The Washington Post broke the news this morning that the Sanders campaign claim that the average donor gave $27 is a lie.
It is actually $28.95.
Give that reporter a Pulitzer.
I’m thinking the story is probably tongue-in-cheek.
There is no doubt that Bernie’s campaign has raised tens of millions of dollars mostly from small donors, while Hillary has raised most of her campaign money from corporate and Wall Street multi-millionaires.
And while I agree with those who criticize the Citizens United decision by the Supreme Court that ruled money is protected speech, Bernie’s campaign shows that progressive politics can compete with big money if we organize around ideas. Outlaw dark money and build a movement that includes running on progressive ideas.
A bill to change the language of the Illinois Constitution passed out of committee yesterday. It has to do with the inequality of school funding in the state.
The map of Illinois looks like a painting by Seurat. A land of little dots. The more dots in a state the greater the inequality or range of per-student spending is. Of course, there are some states that suffer the equality of inadequate funding. But that is not the case in Illinois. In our state the funding level is dependent on a child’s zip code. And skin color. We have very wealthy school districts. And shockingly poor ones.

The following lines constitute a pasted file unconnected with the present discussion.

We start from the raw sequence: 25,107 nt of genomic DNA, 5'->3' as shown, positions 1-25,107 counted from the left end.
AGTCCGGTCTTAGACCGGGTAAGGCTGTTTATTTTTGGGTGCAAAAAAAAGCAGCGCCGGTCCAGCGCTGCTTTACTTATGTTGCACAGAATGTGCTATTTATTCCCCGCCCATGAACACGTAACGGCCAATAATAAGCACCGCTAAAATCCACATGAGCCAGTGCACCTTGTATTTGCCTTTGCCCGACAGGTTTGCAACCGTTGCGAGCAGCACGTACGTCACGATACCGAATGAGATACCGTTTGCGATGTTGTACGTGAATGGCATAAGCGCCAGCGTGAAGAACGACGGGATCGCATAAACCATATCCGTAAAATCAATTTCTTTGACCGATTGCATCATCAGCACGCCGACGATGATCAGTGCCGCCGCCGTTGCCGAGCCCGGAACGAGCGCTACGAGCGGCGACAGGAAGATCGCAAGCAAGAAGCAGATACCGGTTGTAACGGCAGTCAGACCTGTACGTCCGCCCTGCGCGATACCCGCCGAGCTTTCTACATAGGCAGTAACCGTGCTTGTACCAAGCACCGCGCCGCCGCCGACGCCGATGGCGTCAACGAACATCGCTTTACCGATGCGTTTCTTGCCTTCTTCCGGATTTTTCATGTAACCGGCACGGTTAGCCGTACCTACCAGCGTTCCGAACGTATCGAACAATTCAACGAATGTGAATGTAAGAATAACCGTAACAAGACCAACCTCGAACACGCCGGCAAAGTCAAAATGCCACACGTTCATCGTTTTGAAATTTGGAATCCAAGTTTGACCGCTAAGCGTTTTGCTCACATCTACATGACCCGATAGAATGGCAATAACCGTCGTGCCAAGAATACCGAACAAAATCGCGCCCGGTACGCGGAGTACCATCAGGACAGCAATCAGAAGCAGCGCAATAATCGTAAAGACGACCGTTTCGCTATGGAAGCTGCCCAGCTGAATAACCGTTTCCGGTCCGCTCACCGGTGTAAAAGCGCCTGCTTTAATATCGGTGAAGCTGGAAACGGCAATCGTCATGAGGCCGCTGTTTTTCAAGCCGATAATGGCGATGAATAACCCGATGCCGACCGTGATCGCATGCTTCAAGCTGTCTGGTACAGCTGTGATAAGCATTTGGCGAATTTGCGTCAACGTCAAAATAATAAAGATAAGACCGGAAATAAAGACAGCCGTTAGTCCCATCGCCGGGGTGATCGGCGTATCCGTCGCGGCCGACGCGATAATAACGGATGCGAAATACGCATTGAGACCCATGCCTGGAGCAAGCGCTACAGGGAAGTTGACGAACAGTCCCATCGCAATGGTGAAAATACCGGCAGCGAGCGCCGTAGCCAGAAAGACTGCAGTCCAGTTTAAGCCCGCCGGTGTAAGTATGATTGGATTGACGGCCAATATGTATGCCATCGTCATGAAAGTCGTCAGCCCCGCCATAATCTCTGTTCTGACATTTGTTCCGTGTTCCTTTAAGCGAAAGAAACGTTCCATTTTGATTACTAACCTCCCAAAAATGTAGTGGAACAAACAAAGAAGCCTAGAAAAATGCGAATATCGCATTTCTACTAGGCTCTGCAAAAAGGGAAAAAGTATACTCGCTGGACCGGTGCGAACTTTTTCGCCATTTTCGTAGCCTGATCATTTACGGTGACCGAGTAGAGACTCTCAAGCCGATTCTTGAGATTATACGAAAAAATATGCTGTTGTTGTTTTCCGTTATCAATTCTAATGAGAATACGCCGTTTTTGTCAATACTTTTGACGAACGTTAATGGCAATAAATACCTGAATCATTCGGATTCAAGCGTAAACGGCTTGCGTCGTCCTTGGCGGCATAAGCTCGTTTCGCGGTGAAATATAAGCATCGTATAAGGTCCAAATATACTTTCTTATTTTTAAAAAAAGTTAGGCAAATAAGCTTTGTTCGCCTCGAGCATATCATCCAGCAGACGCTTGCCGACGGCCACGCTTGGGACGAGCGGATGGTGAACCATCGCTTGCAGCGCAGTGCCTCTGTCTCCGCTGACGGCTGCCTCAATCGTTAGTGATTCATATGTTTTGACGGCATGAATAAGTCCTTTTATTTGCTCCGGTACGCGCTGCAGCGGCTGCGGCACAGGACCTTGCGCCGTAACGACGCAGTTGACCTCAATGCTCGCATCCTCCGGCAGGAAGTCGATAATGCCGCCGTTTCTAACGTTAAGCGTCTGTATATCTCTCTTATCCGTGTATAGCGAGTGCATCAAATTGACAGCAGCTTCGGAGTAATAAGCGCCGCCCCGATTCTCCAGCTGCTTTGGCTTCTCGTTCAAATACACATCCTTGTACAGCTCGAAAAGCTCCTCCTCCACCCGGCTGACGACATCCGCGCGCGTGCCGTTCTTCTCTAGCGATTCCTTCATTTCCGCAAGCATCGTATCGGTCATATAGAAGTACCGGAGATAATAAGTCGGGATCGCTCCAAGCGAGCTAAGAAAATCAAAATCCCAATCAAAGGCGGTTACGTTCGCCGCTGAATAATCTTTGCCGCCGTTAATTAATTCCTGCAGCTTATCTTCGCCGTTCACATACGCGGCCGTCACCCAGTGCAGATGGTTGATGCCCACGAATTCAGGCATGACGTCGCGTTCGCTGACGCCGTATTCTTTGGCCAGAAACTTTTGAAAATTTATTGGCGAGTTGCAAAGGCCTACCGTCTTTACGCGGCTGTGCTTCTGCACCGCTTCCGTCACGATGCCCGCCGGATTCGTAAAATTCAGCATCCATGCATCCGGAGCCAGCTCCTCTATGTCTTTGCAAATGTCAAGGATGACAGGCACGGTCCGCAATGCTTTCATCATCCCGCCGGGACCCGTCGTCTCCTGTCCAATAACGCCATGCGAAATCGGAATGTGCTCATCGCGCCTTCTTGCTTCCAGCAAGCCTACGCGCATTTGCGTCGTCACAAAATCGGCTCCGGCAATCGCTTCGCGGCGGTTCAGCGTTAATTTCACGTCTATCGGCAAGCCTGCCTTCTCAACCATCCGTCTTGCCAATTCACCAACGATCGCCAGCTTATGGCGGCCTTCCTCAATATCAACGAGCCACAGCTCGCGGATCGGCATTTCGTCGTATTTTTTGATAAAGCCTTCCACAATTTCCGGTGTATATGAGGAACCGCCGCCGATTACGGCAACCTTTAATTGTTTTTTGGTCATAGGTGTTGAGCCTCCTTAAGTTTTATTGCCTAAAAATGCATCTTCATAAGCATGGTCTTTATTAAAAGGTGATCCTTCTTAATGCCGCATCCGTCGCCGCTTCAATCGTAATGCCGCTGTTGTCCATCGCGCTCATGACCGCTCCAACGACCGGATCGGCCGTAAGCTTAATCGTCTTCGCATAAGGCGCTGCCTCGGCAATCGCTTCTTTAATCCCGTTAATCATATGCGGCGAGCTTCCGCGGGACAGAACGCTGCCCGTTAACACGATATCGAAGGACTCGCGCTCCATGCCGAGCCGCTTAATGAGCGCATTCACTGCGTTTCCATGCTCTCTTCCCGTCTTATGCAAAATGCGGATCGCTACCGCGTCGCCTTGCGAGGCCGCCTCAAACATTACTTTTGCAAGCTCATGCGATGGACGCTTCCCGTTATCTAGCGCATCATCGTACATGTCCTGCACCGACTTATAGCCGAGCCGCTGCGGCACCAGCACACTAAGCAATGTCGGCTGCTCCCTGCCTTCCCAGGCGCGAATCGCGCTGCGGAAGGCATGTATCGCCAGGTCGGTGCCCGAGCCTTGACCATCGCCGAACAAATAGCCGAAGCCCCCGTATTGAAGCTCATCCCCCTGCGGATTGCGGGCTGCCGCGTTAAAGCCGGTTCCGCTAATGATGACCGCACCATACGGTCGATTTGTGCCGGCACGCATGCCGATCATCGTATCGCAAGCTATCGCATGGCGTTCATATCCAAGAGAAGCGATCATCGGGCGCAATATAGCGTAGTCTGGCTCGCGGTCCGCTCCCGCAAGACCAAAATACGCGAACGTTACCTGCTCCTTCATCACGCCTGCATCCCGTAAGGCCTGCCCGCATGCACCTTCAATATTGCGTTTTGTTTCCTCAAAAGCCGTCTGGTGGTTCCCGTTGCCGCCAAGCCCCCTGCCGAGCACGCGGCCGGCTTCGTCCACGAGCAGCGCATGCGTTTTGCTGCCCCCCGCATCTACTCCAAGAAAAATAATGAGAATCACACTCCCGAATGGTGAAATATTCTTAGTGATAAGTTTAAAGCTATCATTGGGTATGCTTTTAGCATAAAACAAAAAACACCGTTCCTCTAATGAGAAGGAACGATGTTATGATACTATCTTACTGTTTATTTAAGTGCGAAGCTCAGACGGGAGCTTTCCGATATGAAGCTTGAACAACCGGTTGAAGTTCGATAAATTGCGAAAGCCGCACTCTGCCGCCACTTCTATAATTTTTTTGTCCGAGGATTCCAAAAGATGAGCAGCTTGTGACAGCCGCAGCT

The idea behind the language change is to make the state of Illinois mainly responsible for education funding and make our schools less dependent on local property taxes.
To really do this the state must do something else as well. It must change the regressive tax system in which millionaires and McDonald’s workers pay the same rate of income tax.
Without a progressive tax, among other revenue reforms, we too will have the equality of inadequate funding. Although rich parents will find a way to pay for their own. They always do.
The alternative is to do what Senator Manar is suggesting in his Senate Bill 1: Take the existing funding level and slice it up into different sized small pieces. More money would go downstate to struggling districts. More money would go to Chicago to help with the pension debt.
Without additional revenue Manar’s bill would be paid for by taking money from Special Education.